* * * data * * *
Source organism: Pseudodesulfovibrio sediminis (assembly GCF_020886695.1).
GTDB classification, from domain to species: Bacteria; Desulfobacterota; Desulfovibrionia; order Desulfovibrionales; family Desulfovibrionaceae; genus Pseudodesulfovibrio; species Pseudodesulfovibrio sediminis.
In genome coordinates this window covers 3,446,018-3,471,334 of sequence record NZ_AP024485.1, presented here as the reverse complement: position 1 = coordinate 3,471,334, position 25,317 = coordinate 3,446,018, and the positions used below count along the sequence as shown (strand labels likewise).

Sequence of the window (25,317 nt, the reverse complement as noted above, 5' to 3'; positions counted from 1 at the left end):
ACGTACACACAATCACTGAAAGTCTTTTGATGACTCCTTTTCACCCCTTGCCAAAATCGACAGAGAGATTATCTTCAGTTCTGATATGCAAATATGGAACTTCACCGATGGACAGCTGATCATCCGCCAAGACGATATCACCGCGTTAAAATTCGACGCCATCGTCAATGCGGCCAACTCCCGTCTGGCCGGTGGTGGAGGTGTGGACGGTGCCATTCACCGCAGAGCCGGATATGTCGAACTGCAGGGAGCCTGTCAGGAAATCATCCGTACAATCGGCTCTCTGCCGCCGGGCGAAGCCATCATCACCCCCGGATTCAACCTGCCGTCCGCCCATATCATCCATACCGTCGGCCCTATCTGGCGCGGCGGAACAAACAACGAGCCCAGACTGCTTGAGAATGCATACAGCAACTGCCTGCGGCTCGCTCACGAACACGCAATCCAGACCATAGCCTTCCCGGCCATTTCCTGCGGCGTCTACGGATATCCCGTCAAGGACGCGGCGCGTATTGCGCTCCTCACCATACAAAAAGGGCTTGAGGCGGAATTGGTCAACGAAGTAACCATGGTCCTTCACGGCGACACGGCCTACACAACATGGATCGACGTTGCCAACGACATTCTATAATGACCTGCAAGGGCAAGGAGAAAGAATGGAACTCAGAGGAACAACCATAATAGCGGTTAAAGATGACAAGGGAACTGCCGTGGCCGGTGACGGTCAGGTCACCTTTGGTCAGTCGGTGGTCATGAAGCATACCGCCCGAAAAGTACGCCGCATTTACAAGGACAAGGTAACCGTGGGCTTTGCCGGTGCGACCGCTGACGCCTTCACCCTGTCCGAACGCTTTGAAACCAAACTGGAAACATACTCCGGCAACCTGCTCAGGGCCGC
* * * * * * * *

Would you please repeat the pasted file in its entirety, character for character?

Source organism: Pseudodesulfovibrio sediminis (assembly GCF_020886695.1).
GTDB classification, from domain to species: Bacteria; Desulfobacterota; Desulfovibrionia; order Desulfovibrionales; family Desulfovibrionaceae; genus Pseudodesulfovibrio; species Pseudodesulfovibrio sediminis.
In genome coordinates this window covers 3,446,018-3,471,334 of sequence record NZ_AP024485.1, presented here as the reverse complement: position 1 = coordinate 3,471,334, position 25,317 = coordinate 3,446,018, and the positions used below count along the sequence as shown (strand labels likewise).

Sequence of the window (25,317 nt, the reverse complement as noted above, 5' to 3'; positions counted from 1 at the left end):
ACGTACACACAATCACTGAAAGTCTTTTGATGACTCCTTTTCACCCCTTGCCAAAATCGACAGAGAGATTATCTTCAGTTCTGATATGCAAATATGGAACTTCACCGATGGACAGCTGATCATCCGCCAAGACGATATCACCGCGTTAAAATTCGACGCCATCGTCAATGCGGCCAACTCCCGTCTGGCCGGTGGTGGAGGTGTGGACGGTGCCATTCACCGCAGAGCCGGATATGTCGAACTGCAGGGAGCCTGTCAGGAAATCATCCGTACAATCGGCTCTCTGCCGCCGGGCGAAGCCATCATCACCCCCGGATTCAACCTGCCGTCCGCCCATATCATCCATACCGTCGGCCCTATCTGGCGCGGCGGAACAAACAACGAGCCCAGACTGCTTGAGAATGCATACAGCAACTGCCTGCGGCTCGCTCACGAACACGCAATCCAGACCATAGCCTTCCCGGCCATTTCCTGCGGCGTCTACGGATATCCCGTCAAGGACGCGGCGCGTATTGCGCTCCTCACCATACAAAAAGGGCTTGAGGCGGAATTGGTCAACGAAGTAACCATGGTCCTTCACGGCGACACGGCCTACACAACATGGATCGACGTTGCCAACGACATTCTATAATGACCTGCAAGGGCAAGGAGAAAGAATGGAACTCAGAGGAACAACCATAATAGCGGTTAAAGATGACAAGGGAACTGCCGTGGCCGGTGACGGTCAGGTCACCTTTGGTCAGTCGGTGGTCATGAAGCATACCGCCCGAAAAGTACGCCGCATTTACAAGGACAAGGTAACCGTGGGCTTTGCCGGTGCGACCGCTGACGCCTTCACCCTGTCCGAACGCTTTGAAACCAAACTGGAAACATACTCCGGCAACCTGCTCAGGGCCGC